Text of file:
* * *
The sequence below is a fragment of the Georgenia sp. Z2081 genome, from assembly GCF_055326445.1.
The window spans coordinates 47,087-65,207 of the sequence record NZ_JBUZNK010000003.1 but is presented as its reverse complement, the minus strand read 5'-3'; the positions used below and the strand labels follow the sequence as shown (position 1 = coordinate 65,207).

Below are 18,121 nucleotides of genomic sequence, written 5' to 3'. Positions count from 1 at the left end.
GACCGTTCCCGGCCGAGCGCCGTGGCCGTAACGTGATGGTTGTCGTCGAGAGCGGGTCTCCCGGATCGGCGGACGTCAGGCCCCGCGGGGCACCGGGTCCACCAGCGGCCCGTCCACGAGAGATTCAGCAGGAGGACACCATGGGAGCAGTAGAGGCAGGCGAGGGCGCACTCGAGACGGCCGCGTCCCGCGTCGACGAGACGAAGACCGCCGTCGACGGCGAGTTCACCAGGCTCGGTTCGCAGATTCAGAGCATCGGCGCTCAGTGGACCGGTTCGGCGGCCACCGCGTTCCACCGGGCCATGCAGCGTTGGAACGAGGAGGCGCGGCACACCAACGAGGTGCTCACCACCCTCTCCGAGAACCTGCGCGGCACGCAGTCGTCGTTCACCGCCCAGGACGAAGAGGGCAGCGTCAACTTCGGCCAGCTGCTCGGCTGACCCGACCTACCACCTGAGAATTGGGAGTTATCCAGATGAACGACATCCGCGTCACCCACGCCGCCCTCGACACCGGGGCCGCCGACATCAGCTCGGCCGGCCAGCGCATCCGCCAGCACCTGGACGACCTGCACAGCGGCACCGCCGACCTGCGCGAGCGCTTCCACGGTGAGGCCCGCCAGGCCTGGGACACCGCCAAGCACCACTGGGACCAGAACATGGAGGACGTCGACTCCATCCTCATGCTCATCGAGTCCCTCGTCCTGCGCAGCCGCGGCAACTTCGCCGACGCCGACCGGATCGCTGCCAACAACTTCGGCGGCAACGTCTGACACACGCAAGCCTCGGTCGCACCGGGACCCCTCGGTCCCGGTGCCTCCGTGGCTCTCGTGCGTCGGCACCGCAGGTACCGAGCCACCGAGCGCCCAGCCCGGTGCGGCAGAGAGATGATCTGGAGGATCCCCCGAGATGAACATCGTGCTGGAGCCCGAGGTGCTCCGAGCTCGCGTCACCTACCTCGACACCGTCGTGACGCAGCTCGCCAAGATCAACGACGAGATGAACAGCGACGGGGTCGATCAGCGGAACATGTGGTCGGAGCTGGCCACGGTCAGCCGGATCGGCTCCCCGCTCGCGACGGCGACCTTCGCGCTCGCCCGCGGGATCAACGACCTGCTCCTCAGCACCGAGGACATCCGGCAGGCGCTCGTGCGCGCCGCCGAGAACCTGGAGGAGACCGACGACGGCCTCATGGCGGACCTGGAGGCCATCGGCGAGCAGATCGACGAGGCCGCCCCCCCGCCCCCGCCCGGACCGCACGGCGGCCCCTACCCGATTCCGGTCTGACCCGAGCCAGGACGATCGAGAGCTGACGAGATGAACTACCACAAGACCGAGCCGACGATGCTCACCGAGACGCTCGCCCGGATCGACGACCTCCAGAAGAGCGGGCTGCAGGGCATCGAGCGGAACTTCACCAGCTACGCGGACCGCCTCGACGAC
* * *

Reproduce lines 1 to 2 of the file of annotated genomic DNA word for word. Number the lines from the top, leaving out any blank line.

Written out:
The sequence below is a fragment of the Georgenia sp. Z2081 genome, from assembly GCF_055326445.1.
The window spans coordinates 47,087-65,207 of the sequence record NZ_JBUZNK010000003.1 but is presented as its reverse complement, the minus strand read 5'-3'; the positions used below and the strand labels follow the sequence as shown (position 1 = coordinate 65,207).